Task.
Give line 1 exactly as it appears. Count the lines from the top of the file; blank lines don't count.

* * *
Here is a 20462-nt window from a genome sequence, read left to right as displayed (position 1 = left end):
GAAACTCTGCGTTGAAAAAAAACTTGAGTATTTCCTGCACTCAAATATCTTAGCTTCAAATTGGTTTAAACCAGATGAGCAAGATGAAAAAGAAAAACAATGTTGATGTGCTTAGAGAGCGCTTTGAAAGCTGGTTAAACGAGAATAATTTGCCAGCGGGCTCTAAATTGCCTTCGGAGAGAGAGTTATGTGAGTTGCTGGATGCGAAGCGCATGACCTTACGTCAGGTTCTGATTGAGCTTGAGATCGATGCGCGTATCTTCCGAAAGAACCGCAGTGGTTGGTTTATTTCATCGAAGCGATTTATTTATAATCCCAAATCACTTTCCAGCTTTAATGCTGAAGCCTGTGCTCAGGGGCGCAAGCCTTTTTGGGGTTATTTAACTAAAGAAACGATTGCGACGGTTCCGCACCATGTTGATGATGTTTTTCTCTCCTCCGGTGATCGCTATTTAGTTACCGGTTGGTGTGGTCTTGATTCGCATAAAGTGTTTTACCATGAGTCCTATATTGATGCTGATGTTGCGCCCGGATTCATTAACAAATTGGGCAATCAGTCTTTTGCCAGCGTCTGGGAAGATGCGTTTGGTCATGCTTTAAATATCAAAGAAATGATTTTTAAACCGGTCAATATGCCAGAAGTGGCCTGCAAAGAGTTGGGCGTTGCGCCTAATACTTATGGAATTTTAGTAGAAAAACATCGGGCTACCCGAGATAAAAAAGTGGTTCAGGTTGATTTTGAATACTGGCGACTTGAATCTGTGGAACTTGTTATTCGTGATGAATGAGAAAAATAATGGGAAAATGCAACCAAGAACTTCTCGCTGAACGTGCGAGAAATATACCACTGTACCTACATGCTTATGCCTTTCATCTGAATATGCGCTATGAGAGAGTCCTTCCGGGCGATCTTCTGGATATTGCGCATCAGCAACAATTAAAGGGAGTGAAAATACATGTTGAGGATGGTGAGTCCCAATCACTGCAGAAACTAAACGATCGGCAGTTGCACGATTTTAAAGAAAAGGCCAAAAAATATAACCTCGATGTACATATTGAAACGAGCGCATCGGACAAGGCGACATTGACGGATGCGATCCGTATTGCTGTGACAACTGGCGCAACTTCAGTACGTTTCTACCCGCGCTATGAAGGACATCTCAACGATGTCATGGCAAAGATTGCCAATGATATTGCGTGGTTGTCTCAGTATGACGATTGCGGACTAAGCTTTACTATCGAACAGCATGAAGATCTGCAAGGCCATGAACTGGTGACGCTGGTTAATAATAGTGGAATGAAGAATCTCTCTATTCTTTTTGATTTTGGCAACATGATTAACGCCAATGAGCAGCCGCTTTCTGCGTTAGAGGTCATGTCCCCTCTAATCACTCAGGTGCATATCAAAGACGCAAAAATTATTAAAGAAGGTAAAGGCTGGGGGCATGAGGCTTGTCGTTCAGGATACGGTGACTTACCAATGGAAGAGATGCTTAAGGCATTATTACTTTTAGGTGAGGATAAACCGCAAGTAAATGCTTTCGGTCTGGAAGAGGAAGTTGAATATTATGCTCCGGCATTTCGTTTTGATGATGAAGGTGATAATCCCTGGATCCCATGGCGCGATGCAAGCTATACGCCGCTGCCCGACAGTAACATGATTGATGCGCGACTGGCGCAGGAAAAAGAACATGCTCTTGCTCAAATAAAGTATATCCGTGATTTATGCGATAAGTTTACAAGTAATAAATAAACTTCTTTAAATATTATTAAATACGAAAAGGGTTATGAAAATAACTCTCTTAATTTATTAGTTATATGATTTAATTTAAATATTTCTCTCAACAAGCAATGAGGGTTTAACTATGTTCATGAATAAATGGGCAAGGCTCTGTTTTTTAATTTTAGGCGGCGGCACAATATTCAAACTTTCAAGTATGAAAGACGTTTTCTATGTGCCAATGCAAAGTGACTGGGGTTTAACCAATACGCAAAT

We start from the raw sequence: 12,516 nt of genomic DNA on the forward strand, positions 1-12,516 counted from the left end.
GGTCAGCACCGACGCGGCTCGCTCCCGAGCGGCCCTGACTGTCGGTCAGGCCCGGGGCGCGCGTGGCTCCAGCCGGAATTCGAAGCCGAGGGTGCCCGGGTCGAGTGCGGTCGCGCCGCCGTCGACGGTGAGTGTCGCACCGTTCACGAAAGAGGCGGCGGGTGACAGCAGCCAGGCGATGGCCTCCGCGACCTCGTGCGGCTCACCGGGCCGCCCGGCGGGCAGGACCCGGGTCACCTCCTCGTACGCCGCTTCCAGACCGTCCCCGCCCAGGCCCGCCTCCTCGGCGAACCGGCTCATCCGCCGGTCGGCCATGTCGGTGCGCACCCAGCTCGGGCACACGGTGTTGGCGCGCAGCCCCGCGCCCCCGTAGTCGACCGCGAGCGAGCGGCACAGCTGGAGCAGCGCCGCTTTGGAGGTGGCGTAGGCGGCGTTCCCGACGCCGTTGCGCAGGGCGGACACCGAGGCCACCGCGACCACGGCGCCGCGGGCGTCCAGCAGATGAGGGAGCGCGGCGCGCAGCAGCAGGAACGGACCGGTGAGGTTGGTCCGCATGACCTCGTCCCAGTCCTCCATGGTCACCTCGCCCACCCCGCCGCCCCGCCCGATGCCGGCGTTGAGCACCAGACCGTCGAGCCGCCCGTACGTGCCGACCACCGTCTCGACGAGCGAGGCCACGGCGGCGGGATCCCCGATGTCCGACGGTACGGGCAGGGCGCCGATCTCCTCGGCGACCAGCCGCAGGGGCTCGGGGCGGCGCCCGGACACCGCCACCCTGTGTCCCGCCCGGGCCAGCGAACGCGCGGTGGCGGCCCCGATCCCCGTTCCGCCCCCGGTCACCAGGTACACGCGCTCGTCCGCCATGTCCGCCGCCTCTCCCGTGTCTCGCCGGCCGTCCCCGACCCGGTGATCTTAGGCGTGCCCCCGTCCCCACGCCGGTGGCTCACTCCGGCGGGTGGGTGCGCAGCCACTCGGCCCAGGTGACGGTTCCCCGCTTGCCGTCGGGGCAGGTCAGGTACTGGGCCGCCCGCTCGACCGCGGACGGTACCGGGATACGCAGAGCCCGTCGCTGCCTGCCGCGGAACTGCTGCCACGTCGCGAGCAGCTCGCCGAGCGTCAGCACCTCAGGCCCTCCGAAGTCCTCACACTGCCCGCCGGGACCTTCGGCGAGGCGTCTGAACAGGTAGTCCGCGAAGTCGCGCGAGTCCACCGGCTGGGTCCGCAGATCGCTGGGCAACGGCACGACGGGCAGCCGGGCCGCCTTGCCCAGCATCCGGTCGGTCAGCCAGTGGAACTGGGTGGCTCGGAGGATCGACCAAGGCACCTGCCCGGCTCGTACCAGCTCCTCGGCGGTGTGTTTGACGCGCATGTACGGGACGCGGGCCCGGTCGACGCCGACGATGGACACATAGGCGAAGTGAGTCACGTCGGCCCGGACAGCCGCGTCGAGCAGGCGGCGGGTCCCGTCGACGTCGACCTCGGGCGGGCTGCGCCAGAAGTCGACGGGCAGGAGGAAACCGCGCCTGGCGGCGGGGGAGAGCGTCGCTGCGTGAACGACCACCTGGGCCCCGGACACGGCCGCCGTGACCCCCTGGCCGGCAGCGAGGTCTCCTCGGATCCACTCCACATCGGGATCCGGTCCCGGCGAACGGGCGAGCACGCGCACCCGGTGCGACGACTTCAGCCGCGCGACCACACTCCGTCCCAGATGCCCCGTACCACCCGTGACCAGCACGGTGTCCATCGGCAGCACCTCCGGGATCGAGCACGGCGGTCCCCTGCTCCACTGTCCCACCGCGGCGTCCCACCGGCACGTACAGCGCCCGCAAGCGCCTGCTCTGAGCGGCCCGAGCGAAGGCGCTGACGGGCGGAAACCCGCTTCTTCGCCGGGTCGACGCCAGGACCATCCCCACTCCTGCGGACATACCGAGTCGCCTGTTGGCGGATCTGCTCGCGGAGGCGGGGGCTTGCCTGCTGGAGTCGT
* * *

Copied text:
Here is a 20462-nt window from a genome sequence, read left to right as displayed (position 1 = left end):